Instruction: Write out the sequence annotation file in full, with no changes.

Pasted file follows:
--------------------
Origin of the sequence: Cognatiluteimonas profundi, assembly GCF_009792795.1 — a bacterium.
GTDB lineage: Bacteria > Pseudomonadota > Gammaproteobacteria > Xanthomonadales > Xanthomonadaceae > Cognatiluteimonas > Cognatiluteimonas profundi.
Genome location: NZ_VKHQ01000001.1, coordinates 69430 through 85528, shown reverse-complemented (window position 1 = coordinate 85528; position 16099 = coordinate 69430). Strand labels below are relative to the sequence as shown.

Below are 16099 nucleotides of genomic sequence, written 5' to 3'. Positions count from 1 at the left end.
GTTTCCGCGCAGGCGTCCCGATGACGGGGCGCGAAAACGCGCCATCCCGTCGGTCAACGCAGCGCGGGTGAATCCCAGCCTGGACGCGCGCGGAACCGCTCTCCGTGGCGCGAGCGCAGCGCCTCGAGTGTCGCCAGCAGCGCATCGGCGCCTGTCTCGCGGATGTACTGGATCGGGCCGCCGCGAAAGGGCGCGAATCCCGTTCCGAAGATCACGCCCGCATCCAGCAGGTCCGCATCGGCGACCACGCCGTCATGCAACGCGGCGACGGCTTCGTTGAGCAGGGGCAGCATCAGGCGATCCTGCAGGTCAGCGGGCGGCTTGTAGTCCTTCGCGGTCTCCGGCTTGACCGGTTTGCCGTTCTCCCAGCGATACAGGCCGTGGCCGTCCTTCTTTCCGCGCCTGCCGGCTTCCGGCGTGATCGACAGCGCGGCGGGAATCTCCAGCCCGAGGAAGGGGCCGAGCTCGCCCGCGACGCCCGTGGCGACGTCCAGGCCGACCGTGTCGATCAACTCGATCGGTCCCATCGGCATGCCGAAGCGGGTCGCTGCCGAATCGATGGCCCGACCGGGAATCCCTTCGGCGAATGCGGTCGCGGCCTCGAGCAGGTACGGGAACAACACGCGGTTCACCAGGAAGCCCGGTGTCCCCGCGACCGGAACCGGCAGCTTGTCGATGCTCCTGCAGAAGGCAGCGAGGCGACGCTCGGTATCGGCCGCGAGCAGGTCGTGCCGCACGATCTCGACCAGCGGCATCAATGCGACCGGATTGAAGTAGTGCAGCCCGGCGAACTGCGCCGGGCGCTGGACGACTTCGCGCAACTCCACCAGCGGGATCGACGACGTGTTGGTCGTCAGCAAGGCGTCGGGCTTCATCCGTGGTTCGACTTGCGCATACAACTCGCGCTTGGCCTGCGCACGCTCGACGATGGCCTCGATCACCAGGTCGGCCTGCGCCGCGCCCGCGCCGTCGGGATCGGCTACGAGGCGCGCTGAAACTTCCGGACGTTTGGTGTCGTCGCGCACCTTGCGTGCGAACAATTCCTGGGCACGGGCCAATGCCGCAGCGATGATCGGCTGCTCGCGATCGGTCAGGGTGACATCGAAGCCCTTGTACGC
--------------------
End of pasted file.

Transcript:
Origin of the sequence: Cognatiluteimonas profundi, assembly GCF_009792795.1 — a bacterium.
GTDB lineage: Bacteria > Pseudomonadota > Gammaproteobacteria > Xanthomonadales > Xanthomonadaceae > Cognatiluteimonas > Cognatiluteimonas profundi.
Genome location: NZ_VKHQ01000001.1, coordinates 69430 through 85528, shown reverse-complemented (window position 1 = coordinate 85528; position 16099 = coordinate 69430). Strand labels below are relative to the sequence as shown.

Below are 16099 nucleotides of genomic sequence, written 5' to 3'. Positions count from 1 at the left end.
GTTTCCGCGCAGGCGTCCCGATGACGGGGCGCGAAAACGCGCCATCCCGTCGGTCAACGCAGCGCGGGTGAATCCCAGCCTGGACGCGCGCGGAACCGCTCTCCGTGGCGCGAGCGCAGCGCCTCGAGTGTCGCCAGCAGCGCATCGGCGCCTGTCTCGCGGATGTACTGGATCGGGCCGCCGCGAAAGGGCGCGAATCCCGTTCCGAAGATCACGCCCGCATCCAGCAGGTCCGCATCGGCGACCACGCCGTCATGCAACGCGGCGACGGCTTCGTTGAGCAGGGGCAGCATCAGGCGATCCTGCAGGTCAGCGGGCGGCTTGTAGTCCTTCGCGGTCTCCGGCTTGACCGGTTTGCCGTTCTCCCAGCGATACAGGCCGTGGCCGTCCTTCTTTCCGCGCCTGCCGGCTTCCGGCGTGATCGACAGCGCGGCGGGAATCTCCAGCCCGAGGAAGGGGCCGAGCTCGCCCGCGACGCCCGTGGCGACGTCCAGGCCGACCGTGTCGATCAACTCGATCGGTCCCATCGGCATGCCGAAGCGGGTCGCTGCCGAATCGATGGCCCGACCGGGAATCCCTTCGGCGAATGCGGTCGCGGCCTCGAGCAGGTACGGGAACAACACGCGGTTCACCAGGAAGCCCGGTGTCCCCGCGACCGGAACCGGCAGCTTGTCGATGCTCCTGCAGAAGGCAGCGAGGCGACGCTCGGTATCGGCCGCGAGCAGGTCGTGCCGCACGATCTCGACCAGCGGCATCAATGCGACCGGATTGAAGTAGTGCAGCCCGGCGAACTGCGCCGGGCGCTGGACGACTTCGCGCAACTCCACCAGCGGGATCGACGACGTGTTGGTCGTCAGCAAGGCGTCGGGCTTCATCCGTGGTTCGACTTGCGCATACAACTCGCGCTTGGCCTGCGCACGCTCGACGATGGCCTCGATCACCAGGTCGGCCTGCGCCGCGCCCGCGCCGTCGGGATCGGCTACGAGGCGCGCTGAAACTTCCGGACGTTTGGTGTCGTCGCGCACCTTGCGTGCGAACAATTCCTGGGCACGGGCCAATGCCGCAGCGATGATCGGCTGCTCGCGATCGGTCAGGGTGACATCGAAGCCCTTGTACGC